The weekend after we returned from Turkey was a bank holiday. On the Monday, we met friends Luuk and Amy at Greenwich, as they were in London for the weekend (their usual base is in France), and offered to be their tour guides for the day. First we showed them around the Naval College, and we finally got to see inside the Painted Hall.
The Naval College stands on the site of the former Palace of Placentia, more commonly known as Greenwich Palace. Built in 1447, the Palace was the birthplace of Henry VIII, Mary I, and Elizabeth I, among others. It fell into ruin during the English Civil War, and in 1660 Charles II ordered the architect John Webb to remodel parts of it, while the remainder was demolished.
|Also the site of the barricade scenes in the most recent adaptation of Les Miserables|
In 1694, the Greenwich Hospital was built on the site. This was known as the Royal Hospital for Seamen, and was based on the French Les Invalides. Greenwich Hospital closed in 1869, and the buildings were turned into training grounds for the Royal Navy. During World War Two, approximately 35,000 personnel graduated from the College.
The Painted Hall was designed by Sir Christopher Wren (of St Paul's Cathedral fame) and Nicholas Hawksmoor as a dining space for veterans at the Naval Hospital. James Thornhill was commissioned to paint the interior, and he was asked to include in his designs as many references as possible to the role of the navy in the success of the British Empire. It took Thornhill 19 years to complete the work, and he was paid only £3 per square yard for the ceiling, and just £1 per square yard for the walls. According to legend, Thornhill was upset at the pittance he was paid, and painted himself at the bottom right corner of the following wall, with one hand held out behind his back, waiting for money to be put into it:
Even though he did not get paid handsomely, Thornhill was made a Knight for his efforts.
In 1806, the body of Horatio Nelson was brought to lie in state in the Painted Hall (after which it was buried at St Paul's Cathedral). Over the next 100 years, the Hall was used as an Art Gallery. It was once again used as a dining hall by students at the Naval College during World War Two.
We also visited the chapel, which was also designed by Sir Christopher Wren. It was badly affected by fire in 1779 and was redecorated in the Greek revival style. It was restored in 1950, and we were really impressed by it. The roof decorations are especially amazing.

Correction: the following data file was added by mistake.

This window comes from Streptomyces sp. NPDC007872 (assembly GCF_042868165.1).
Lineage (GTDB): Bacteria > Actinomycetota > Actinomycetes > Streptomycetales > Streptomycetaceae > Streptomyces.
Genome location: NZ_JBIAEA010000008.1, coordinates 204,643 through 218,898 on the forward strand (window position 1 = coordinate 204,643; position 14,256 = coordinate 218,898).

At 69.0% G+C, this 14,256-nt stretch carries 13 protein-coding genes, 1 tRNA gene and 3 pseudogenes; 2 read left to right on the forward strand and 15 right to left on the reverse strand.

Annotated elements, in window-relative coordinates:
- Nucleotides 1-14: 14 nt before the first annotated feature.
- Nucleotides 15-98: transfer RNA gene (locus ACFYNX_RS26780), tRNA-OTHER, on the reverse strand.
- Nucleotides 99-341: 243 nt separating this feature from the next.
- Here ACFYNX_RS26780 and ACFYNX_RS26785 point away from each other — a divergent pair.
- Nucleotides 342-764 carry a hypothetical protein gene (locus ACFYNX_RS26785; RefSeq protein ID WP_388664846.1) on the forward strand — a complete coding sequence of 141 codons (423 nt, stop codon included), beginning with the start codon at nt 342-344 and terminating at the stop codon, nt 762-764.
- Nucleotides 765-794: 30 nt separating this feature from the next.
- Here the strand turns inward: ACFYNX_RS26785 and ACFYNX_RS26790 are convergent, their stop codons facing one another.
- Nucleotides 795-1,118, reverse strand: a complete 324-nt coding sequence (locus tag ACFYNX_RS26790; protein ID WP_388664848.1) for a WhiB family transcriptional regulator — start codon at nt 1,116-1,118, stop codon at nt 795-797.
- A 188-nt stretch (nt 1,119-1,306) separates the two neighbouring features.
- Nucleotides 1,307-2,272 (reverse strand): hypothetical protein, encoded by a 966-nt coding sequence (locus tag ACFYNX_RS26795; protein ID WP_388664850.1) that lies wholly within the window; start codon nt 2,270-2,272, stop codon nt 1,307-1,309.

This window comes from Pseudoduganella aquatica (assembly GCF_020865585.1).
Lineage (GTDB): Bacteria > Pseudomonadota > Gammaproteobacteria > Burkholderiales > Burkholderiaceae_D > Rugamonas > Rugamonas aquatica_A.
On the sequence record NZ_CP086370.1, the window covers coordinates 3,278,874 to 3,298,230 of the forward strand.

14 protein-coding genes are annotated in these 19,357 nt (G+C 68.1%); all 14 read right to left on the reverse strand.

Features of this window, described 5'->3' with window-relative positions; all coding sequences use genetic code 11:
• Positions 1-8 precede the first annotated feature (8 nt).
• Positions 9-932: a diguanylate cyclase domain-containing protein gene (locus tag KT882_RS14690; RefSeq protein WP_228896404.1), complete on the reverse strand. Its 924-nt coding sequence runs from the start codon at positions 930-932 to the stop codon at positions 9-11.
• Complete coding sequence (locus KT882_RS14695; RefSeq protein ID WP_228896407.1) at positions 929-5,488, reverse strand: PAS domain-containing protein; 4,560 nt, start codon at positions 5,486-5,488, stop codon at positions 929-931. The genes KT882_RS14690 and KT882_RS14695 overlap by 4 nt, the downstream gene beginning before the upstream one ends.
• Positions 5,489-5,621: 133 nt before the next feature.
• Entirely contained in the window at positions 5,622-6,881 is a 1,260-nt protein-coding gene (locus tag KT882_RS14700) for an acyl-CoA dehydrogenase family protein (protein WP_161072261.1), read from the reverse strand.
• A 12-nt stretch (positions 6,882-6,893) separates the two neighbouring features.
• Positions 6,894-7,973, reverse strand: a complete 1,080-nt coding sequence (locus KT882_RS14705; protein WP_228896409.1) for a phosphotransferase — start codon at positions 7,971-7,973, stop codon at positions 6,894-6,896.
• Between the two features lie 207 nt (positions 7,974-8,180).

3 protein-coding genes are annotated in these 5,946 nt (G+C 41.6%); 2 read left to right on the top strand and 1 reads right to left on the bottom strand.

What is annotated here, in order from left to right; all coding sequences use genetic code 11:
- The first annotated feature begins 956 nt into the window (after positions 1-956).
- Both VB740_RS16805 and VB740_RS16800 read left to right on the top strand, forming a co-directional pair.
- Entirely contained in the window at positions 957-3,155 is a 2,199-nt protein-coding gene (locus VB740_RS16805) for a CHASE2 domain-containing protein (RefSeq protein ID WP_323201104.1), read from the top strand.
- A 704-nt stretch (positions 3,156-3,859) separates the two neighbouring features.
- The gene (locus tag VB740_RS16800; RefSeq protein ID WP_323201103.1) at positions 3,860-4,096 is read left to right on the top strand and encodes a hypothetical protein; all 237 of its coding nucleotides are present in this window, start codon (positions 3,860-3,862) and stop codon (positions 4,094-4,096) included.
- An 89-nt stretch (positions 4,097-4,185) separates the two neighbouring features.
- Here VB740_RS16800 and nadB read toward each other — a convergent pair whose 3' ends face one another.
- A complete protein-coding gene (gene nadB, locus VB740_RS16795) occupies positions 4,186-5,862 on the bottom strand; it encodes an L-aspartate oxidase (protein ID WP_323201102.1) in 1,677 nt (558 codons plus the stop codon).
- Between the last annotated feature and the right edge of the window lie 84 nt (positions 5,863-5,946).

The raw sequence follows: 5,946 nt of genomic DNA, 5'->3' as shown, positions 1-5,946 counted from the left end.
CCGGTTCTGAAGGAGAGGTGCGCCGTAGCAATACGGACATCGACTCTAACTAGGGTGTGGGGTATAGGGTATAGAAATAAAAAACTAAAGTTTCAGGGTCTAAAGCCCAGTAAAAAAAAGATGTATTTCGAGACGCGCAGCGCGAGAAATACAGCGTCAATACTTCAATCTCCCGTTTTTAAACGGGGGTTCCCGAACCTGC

Following that, we showed Amy and Luuk (and children) the Naval Museum - which is well worth a visit if you're in London - before moving on to explore the Cutty Sark.
|Louis and Luuk trying out the new kids' exhibition at the Naval Museum|
The Cutty Sark is a clipper that was built for a British shipping company in order to take part in the tea race. Clippers were well-known for their speed, which would be an important advantage in the competitive race to bring tea from China to London.When constructed, the Cutty Sark was one of the fastest clippers on the water. Unfortunately for the future of clippers, the opening of the Suez Canal meant that trade soon turned to using steamships.
In the late 1870s, the Cutty Sark was used to take tea and castor oil to Australia. It was soon realised that the ship would be of more use to the wool trade, so from 1883-1895, the Cutty Sark regularly travelled to Australia as a wool ship. On her first journey, the Cutty Sark was 25 days faster than her closest rival, and at her quickest, she could make the journey from Britain to Australia in 77 days. For ten years she remained the fastest wool ship on the sea.
In 1895, the Cutty Sark was sold to a Portugese firm for £2,100. She spent the next thirty years carrying goods across the world. After that, she was purchased by a Briton who restored the ship and opened her to the public. After his death, the ship spent some time as a training boat for naval cadets, then in 1954, she was towed to dry docks at Greenwich, and the Duke of Edinburgh became a patron for her restoration. It was open to the public until the late 1990s, when a programme of extensive conservation work was begun. In 2007, disaster struck when the ship caught alight. The large fire, fortunately, did not do as much damage as feared as much of the mast and planking had been removed for the conservation work.
Finally, the £35million restoration was finished, and the ship was reopened to the public in April 2012. She now sits in a dry dock, suspended three metres above the ground, and encased in glass. There was some controversy about the design, as it is quite an 'interesting' look. What do you think?
(Adam would like to point out that his company, Buro Happold, was involved in the restoration work.)
|The Captain's Quarters|
|The masthead gallery|
|The Cutty Sark from beneath|